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Finding potable water can be a difficult task for rural communities in sub-Saharan Africa. South African nongovernmental organization Roundabout Water Solutions (RWSSA) found an innovative method for communities to pump and store clean drinking water: playground equipment that doubles as a pumping apparatus. Raissa Rocha, editorial intern at Water Quality Products, recently checked in with Sandra Hayes, administrative and donor relations manager at RWSSA, to discuss the systems and the organization’s efforts.
Raissa Rocha: How do these systems work?
Sandra Hayes: The PlayPump is a children’s roundabout (merry-go-round) that is installed above a borehole. As the children play on the roundabout, water is pumped into a 2,500-liter (660-gal) storage tank accessible by tap. Water can then be drawn off either at the time the children are playing, or later from the storage tank.
Rocha: Who came up with the concept?
Hayes: A South African farmer, so it is an African invention for an African problem. In 1989 [PlayPumps Intl. founder] Trevor Field had stumbled upon a model of a roundabout attached to a water pump at an agricultural fair outside of Johannesburg. He saw that this could be a sustainable, child-friendly solution to address the need for more clean drinking water, a problem in the region. [Field] also decided to add a high-capacity water storage tank that could hold billboard spaces for advertising and public service announcements.
Roundabout Outdoor was launched to manufacture and install the new product, and Roundabout Water Solutions is the NGO enabling others, such as individuals, foundations, governments and companies to help donate PlayPump water systems to rural schools and communities in Africa.
Rocha: How do you determine where you will install a system?
Hayes: We install in South Africa, at primary schools where there is an existing borehole with a broken pump, where there is no other source of potable water and where the school and community often have to rely on collecting their water from rivers and dams, which are also used by animals for drinking, thus [causing] cases of waterborne diseases like diarrhea.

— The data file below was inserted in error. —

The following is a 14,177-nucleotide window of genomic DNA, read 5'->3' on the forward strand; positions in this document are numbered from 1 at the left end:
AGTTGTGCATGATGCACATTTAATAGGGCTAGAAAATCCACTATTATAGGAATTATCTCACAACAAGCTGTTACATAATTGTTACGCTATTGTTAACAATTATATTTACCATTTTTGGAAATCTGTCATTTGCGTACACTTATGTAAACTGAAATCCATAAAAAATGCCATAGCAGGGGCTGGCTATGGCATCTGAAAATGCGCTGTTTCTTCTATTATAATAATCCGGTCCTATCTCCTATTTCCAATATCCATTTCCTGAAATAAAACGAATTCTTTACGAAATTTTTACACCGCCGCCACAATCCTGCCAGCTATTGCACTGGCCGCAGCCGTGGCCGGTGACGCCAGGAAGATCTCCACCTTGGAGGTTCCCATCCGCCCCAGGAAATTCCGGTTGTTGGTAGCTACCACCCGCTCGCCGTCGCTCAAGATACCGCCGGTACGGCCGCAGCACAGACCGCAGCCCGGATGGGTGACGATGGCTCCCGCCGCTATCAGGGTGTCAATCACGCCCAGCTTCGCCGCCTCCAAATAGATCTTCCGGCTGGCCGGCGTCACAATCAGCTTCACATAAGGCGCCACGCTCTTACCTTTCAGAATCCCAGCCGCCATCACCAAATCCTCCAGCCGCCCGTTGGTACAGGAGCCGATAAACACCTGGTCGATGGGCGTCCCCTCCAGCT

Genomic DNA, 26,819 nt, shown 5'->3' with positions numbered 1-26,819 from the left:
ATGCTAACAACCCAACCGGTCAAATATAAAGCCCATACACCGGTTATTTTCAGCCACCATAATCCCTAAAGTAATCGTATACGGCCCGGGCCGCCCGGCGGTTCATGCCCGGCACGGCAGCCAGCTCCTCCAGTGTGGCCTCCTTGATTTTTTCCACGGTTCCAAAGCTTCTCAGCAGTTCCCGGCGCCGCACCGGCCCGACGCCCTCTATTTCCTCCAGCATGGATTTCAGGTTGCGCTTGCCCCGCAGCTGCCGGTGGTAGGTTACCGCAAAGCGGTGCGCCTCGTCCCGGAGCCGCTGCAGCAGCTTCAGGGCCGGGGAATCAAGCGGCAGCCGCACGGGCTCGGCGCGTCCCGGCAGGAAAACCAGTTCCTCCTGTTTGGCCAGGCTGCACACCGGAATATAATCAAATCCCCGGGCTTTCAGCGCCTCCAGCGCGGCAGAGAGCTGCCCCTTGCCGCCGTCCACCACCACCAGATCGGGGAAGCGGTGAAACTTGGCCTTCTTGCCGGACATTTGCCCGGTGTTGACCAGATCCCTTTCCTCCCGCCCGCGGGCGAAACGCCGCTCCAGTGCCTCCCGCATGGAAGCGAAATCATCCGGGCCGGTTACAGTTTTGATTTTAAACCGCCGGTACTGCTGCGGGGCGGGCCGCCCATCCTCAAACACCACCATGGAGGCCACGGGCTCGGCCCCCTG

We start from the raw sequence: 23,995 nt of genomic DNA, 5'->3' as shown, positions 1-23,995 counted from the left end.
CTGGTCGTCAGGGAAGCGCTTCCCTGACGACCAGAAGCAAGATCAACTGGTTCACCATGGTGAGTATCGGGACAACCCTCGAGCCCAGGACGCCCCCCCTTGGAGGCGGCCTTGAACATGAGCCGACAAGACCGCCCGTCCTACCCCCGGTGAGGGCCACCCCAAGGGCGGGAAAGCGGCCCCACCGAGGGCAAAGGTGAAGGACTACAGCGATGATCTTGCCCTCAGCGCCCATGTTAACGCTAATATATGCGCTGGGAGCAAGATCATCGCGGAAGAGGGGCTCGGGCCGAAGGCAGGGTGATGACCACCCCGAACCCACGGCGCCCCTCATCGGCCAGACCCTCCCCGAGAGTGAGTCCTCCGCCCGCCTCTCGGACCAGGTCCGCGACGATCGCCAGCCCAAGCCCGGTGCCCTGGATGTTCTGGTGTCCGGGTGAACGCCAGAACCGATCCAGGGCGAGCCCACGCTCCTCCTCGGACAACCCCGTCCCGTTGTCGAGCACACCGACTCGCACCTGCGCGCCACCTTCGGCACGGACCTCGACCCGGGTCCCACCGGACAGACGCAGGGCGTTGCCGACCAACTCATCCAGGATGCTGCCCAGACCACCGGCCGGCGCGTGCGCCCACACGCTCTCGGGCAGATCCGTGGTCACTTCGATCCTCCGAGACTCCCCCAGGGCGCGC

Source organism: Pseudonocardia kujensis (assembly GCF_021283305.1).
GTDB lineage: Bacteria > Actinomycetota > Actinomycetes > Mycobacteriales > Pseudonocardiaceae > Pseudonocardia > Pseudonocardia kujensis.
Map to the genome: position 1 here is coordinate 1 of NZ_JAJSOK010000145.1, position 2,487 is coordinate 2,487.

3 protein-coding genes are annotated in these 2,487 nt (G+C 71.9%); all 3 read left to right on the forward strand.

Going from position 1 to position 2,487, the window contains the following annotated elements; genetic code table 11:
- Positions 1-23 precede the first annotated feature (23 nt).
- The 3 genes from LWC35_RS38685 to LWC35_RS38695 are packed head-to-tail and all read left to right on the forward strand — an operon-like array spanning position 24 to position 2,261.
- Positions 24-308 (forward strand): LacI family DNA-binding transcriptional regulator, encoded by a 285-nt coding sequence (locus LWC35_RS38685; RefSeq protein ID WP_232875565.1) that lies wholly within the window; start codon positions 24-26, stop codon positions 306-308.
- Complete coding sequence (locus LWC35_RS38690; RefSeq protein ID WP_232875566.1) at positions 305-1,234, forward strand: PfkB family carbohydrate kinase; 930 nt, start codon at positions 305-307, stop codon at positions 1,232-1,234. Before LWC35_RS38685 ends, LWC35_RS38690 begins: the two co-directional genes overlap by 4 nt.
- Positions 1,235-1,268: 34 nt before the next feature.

Testing is done for bacteria and chemicals on each borehole to ensure the water is fit for human consumption and also to ensure the flow would be sufficient to meet community needs. We [also]have installed in Malawi, Swaziland and Lesotho, but at present are concentrating on South Africa.
Rocha: How are projects funded and what have been the results thus far?
Hayes: The project is funded by donations from local South African companies and organizations overseas. To date we have installed more than 1,800 PlayPumps but there are still more than 3,000 schools in South Africa that do not have clean drinking water. Due to reductions in donor funding, at the moment we are waiting to continue in other countries such as Mozambique, Swaziland, Zambia, Lesotho and Malawi.
Rocha: How do you find enough volunteers on a regular basis to keep the tank filled?
Hayes: We install the PlayPumps at schools where there are a minimum of 250 children to play on them. This number ensures that there are always children happy to play on it.
Rocha: How much merry-go-rounding does it take to fill a water tank?
Hayes: This depends entirely on the depth of the borehole and the quantity of water in that borehole. In a best-case scenario, a PlayPump can bring up 1,400 liters (370 gal) per hour, but in some cases the borehole is deeper or there is a need to restrict the amount of water brought up to ensure the borehole is not pumped dry and therefore each turn of the PlayPump would bring up less water. It depends on the borehole results.